Since Australian telco provider Amaysim launched its National Broadband Network (NBN) product just under a year ago, it has been a learning curve for the company, according to its chief technology officer Julian Dell.
“It has been about learning in the last year; what are the good bits and not so good bits of the NBN,” Dell told Telecom Times.
“In that time, we’re evolving what we do. I don’t think we’re evolved to where we’d like it to be, but we’d love to be able to do a similar thing that we’ve done in the mobile space, where we’ve gone down the no contracts route and can offer seamless sign-on,” he said.
Dell explained that with the NBN still in a rollout stage, there were “still some core problems,” which means there is only so much that the company – as a retail service provider of the NBN – can do.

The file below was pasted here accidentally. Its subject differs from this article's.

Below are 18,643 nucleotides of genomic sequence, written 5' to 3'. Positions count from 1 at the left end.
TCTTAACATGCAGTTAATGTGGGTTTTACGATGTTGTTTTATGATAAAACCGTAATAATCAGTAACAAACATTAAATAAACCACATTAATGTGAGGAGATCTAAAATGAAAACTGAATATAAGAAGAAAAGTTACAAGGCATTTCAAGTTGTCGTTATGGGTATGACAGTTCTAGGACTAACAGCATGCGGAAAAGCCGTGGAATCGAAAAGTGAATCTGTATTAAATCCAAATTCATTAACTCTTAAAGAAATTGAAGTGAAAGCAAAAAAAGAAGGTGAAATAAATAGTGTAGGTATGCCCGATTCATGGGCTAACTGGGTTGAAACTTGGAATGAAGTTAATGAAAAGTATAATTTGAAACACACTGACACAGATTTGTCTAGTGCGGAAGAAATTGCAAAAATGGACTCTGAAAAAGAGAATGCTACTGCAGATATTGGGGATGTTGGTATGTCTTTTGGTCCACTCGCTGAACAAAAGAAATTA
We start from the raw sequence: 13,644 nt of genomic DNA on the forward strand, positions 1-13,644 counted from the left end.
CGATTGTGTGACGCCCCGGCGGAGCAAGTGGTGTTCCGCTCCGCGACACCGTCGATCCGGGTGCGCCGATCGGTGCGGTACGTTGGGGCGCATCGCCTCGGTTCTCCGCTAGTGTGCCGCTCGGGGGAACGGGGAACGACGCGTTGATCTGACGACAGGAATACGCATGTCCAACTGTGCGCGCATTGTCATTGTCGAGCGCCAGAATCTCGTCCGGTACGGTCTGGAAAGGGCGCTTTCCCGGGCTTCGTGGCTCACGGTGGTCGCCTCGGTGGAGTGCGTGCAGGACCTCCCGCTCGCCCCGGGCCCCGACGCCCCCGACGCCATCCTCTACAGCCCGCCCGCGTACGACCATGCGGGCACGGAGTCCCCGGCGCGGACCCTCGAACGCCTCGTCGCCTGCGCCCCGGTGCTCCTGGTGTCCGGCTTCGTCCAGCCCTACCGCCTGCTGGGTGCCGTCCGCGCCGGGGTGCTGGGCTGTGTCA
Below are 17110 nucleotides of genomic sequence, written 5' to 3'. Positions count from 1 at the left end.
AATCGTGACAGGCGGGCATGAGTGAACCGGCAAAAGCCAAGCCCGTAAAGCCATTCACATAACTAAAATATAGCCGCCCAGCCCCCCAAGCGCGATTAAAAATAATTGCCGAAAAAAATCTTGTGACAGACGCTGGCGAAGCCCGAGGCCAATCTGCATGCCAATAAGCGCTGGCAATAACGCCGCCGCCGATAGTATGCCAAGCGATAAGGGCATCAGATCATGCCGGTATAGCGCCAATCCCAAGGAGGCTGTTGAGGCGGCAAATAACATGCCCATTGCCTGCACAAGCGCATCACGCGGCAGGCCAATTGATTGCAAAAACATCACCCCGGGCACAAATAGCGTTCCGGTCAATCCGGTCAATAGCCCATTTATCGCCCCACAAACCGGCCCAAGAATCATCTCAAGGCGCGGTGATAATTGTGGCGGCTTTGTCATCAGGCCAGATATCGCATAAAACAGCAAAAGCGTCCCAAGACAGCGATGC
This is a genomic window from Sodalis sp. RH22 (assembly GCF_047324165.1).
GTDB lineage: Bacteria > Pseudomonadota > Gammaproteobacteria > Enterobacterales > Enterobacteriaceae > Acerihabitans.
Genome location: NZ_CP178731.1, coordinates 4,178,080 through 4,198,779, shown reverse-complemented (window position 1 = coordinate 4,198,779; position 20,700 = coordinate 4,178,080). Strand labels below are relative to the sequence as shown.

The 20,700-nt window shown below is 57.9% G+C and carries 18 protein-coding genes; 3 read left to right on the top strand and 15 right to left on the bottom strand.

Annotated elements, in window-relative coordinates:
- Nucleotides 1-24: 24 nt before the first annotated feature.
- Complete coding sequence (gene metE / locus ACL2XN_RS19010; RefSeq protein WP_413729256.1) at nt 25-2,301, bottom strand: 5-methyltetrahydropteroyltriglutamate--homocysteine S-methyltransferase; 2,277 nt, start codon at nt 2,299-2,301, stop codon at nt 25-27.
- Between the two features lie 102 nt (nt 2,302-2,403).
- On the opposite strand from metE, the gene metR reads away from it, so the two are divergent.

“It’s frustrating for us as it is for the customer,” Dell continued. “We still have industry best complaints but we don’t want to see those complaints. If we can fix those problems then we’d want to fix it.”
In the meantime, Dell said Amaysim would continue to focus on automating as much of its processes as possible to ensure it’s delivering the best possible customer experience.
“We’re taking what we’ve always done and built that automation process in the e-commerce space for mobile, and in the provisioning of NBN, energy, and devices, we’re taking those models and all of things that help us to automate and make the customer experience as seamless as possible,” said Dell.
Earlier this week, Amaysim – together with other telcos including Macquarie Telecom and MyRepublic – banded together to form Commpete in a bid to gain a “seat at the table” when it comes to policy decisions concerning the NBN and 5G.